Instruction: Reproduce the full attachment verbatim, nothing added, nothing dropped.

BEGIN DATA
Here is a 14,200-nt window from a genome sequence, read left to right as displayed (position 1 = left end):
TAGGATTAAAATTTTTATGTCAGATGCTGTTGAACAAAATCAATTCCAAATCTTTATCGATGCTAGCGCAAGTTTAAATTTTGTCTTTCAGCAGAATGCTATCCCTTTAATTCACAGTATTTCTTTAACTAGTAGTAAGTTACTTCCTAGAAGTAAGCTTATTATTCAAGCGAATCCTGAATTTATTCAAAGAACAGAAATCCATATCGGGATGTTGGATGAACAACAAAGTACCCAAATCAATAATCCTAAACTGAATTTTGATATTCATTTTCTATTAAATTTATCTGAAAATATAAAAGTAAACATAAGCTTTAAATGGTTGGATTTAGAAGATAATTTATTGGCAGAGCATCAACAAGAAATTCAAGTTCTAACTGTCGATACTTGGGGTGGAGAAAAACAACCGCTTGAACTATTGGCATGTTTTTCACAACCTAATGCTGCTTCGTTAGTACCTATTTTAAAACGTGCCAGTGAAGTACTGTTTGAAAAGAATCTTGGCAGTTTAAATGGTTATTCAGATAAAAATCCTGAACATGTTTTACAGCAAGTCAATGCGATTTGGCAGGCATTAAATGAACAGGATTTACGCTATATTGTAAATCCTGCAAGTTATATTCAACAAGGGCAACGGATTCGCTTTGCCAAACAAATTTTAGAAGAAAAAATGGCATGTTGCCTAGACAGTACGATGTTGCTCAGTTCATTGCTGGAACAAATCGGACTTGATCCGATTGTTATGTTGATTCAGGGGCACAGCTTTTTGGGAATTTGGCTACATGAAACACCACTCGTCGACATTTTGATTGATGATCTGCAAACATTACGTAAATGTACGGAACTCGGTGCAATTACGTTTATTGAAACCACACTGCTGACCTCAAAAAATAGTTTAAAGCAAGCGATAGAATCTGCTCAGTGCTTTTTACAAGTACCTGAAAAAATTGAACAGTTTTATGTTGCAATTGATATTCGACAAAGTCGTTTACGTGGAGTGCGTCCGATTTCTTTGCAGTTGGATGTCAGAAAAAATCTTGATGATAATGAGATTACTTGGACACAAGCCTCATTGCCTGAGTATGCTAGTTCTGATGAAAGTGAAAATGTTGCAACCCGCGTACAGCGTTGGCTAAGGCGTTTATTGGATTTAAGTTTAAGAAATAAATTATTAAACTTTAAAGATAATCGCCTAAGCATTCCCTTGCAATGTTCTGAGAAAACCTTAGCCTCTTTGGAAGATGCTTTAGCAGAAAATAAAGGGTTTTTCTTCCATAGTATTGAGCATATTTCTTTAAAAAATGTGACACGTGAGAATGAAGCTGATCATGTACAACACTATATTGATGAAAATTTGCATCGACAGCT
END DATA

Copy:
Here is a 14,200-nt window from a genome sequence, read left to right as displayed (position 1 = left end):
TAGGATTAAAATTTTTATGTCAGATGCTGTTGAACAAAATCAATTCCAAATCTTTATCGATGCTAGCGCAAGTTTAAATTTTGTCTTTCAGCAGAATGCTATCCCTTTAATTCACAGTATTTCTTTAACTAGTAGTAAGTTACTTCCTAGAAGTAAGCTTATTATTCAAGCGAATCCTGAATTTATTCAAAGAACAGAAATCCATATCGGGATGTTGGATGAACAACAAAGTACCCAAATCAATAATCCTAAACTGAATTTTGATATTCATTTTCTATTAAATTTATCTGAAAATATAAAAGTAAACATAAGCTTTAAATGGTTGGATTTAGAAGATAATTTATTGGCAGAGCATCAACAAGAAATTCAAGTTCTAACTGTCGATACTTGGGGTGGAGAAAAACAACCGCTTGAACTATTGGCATGTTTTTCACAACCTAATGCTGCTTCGTTAGTACCTATTTTAAAACGTGCCAGTGAAGTACTGTTTGAAAAGAATCTTGGCAGTTTAAATGGTTATTCAGATAAAAATCCTGAACATGTTTTACAGCAAGTCAATGCGATTTGGCAGGCATTAAATGAACAGGATTTACGCTATATTGTAAATCCTGCAAGTTATATTCAACAAGGGCAACGGATTCGCTTTGCCAAACAAATTTTAGAAGAAAAAATGGCATGTTGCCTAGACAGTACGATGTTGCTCAGTTCATTGCTGGAACAAATCGGACTTGATCCGATTGTTATGTTGATTCAGGGGCACAGCTTTTTGGGAATTTGGCTACATGAAACACCACTCGTCGACATTTTGATTGATGATCTGCAAACATTACGTAAATGTACGGAACTCGGTGCAATTACGTTTATTGAAACCACACTGCTGACCTCAAAAAATAGTTTAAAGCAAGCGATAGAATCTGCTCAGTGCTTTTTACAAGTACCTGAAAAAATTGAACAGTTTTATGTTGCAATTGATATTCGACAAAGTCGTTTACGTGGAGTGCGTCCGATTTCTTTGCAGTTGGATGTCAGAAAAAATCTTGATGATAATGAGATTACTTGGACACAAGCCTCATTGCCTGAGTATGCTAGTTCTGATGAAAGTGAAAATGTTGCAACCCGCGTACAGCGTTGGCTAAGGCGTTTATTGGATTTAAGTTTAAGAAATAAATTATTAAACTTTAAAGATAATCGCCTAAGCATTCCCTTGCAATGTTCTGAGAAAACCTTAGCCTCTTTGGAAGATGCTTTAGCAGAAAATAAAGGGTTTTTCTTCCATAGTATTGAGCATATTTCTTTAAAAAATGTGACACGTGAGAATGAAGCTGATCATGTACAACACTATATTGATGAAAATTTGCATCGACAGCT